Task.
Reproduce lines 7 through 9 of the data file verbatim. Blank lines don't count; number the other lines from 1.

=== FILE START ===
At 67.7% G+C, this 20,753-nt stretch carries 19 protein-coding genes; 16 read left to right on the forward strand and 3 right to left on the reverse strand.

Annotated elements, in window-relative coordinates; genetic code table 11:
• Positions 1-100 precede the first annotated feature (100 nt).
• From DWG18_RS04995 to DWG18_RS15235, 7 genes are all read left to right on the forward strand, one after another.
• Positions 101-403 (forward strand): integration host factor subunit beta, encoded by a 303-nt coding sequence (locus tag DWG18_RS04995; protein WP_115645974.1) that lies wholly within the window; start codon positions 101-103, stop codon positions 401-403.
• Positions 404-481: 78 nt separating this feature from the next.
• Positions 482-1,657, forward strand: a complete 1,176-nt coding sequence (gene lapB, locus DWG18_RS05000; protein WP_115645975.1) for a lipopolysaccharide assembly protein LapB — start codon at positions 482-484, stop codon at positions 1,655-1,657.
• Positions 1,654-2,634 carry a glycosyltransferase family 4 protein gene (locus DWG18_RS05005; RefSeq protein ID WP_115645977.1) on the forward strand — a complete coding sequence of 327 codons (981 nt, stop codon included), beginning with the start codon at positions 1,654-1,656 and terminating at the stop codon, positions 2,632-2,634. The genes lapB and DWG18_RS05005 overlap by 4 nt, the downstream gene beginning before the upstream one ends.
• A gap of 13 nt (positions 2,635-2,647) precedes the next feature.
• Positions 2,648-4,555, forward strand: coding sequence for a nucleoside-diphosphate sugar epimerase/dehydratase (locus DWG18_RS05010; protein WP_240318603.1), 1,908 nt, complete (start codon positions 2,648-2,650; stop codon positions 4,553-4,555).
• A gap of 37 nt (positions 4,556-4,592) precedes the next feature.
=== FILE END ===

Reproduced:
• Positions 482-1,657, forward strand: a complete 1,176-nt coding sequence (gene lapB, locus DWG18_RS05000; protein WP_115645975.1) for a lipopolysaccharide assembly protein LapB — start codon at positions 482-484, stop codon at positions 1,655-1,657.
• Positions 1,654-2,634 carry a glycosyltransferase family 4 protein gene (locus DWG18_RS05005; RefSeq protein ID WP_115645977.1) on the forward strand — a complete coding sequence of 327 codons (981 nt, stop codon included), beginning with the start codon at positions 1,654-1,656 and terminating at the stop codon, positions 2,632-2,634. The genes lapB and DWG18_RS05005 overlap by 4 nt, the downstream gene beginning before the upstream one ends.
• A gap of 13 nt (positions 2,635-2,647) precedes the next feature.